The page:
This is definitely a book aiming to be a very accessible version of Lovecraft’s works, and on that front it does succeed. While it lacks the purple prose of the original writer himself, few have been able to truly mimic his style and prior attempts have been mixed indeed, as Hive proved. Instead Ghouls of the Miskatonic makes for a much more general read on the whole, sticking largely to the standard prose and style you would expect and only breaking out the overt descriptions in brief moments. While this can certainly be seen as a strength by some, it’s unfortunately one of the book’s greatest flaws. Yes, its more modern take on a prose style and character types is certainly easier to read and can still be fun, but those drawn in with promises of deep, dark descriptions will be sadly disappointed. McNeill attempts to make up for this with a variety of shout-outs to bigger stories, but this honestly reads more like desperate pandering than truly working the story into the universe. Yes, it offers shout outs to new readers hinting at the bigger stories, but it can just leave you wanting to read those bigger tales.
As much of the book is a massive build-up to impending doom there naturally needed to be some definite payoff, though this came with an unfortunate side effect. At a certain point, the novel stops being a slow burning murder mystery with occult elements and rapidly starts turning into a full blown war. Okay, no one starts summoning legions of Star Spawn and we don’t see someone pulling a full Old Man Henderson, but the action and violence definitely goes up notch after notch. This might have even worked were it not for the fact the story abruptly shifts gears and seems to become another tale entirely. It’s not like McNeill hasn’t pulled off stories of this like before with smoother transitions, the Ambassador duology alone proves that, and the failure here is just perplexing.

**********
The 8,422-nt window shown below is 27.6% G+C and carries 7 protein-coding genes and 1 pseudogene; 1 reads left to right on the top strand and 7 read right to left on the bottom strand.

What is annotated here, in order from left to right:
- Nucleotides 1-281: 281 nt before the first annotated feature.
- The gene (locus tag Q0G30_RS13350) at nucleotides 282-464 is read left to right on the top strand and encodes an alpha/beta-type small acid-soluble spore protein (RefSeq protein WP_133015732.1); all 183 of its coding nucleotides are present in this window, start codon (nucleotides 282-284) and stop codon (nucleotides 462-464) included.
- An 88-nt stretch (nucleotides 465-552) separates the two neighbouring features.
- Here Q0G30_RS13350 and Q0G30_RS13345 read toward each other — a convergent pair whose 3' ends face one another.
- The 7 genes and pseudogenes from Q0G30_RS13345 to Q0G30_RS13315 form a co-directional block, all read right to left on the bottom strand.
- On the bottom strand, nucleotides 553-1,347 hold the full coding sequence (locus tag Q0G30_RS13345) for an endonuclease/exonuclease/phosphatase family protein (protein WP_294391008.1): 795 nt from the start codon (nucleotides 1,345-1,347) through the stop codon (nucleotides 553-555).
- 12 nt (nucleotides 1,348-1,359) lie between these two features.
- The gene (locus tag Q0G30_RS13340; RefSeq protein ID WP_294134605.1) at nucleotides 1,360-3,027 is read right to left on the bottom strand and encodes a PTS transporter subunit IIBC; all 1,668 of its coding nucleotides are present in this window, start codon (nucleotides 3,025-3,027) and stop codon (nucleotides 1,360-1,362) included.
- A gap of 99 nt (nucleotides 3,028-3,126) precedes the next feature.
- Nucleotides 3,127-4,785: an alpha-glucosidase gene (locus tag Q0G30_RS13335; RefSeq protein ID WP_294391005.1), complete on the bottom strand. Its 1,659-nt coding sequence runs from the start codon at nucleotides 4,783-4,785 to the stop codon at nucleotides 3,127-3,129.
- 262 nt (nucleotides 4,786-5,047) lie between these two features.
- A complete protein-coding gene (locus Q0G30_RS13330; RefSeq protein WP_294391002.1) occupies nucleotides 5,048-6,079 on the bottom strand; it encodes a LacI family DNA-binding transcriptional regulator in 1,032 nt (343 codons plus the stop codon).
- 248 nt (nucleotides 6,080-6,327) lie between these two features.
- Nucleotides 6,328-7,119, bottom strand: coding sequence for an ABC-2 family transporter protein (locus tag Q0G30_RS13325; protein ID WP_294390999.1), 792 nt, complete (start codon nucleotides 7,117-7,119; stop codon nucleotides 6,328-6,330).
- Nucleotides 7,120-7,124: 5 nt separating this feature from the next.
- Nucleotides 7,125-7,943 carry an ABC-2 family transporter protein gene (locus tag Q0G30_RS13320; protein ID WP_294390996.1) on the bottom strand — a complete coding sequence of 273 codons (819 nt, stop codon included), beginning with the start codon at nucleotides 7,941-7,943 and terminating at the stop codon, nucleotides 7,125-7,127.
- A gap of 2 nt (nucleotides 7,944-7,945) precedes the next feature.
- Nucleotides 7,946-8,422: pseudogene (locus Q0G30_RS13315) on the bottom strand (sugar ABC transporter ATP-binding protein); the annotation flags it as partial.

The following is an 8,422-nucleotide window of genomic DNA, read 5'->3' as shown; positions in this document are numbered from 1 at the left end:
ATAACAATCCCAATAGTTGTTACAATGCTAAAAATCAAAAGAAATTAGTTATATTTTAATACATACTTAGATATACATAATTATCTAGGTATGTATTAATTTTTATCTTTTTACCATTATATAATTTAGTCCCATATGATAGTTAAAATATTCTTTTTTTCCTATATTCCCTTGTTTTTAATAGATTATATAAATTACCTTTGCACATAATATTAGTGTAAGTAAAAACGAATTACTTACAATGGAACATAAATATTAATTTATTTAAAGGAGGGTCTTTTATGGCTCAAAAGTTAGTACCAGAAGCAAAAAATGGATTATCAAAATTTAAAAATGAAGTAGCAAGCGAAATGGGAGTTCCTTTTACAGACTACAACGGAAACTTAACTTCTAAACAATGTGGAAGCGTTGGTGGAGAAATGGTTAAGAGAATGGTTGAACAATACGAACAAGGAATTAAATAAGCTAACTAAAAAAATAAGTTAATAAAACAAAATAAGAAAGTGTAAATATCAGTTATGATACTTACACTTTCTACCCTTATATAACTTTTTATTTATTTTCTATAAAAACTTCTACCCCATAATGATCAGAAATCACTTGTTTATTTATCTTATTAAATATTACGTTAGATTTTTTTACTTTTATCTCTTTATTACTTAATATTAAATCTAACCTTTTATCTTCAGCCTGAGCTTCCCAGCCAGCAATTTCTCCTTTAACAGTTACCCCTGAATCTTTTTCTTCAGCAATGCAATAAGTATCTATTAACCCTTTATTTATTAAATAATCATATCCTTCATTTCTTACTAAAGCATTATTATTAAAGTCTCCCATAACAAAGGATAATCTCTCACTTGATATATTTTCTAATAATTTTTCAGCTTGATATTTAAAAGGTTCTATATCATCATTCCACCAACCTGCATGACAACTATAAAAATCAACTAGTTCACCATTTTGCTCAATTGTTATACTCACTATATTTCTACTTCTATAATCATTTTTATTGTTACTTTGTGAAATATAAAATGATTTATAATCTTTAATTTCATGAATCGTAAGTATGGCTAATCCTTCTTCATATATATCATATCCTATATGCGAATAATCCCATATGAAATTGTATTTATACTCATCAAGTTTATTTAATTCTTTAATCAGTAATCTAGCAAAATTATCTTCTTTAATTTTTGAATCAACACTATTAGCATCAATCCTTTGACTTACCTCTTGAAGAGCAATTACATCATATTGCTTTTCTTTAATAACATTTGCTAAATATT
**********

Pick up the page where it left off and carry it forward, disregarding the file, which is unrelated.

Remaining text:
When all is said and done, this is one which can be marked down as just okay. Nothing special to be sure and lacking in a few areas, but it retains a few interesting ideas which will keep you going to the last page. A lot of it is definitely step-up and with so much groundwork laid down for later books, it should probably be best regarded as the first part of a greater tale. Give it a look if you’re after a more modern take on Lovecraft literature with a nice, classic feel, but don’t expect another At the Mountains of Madness.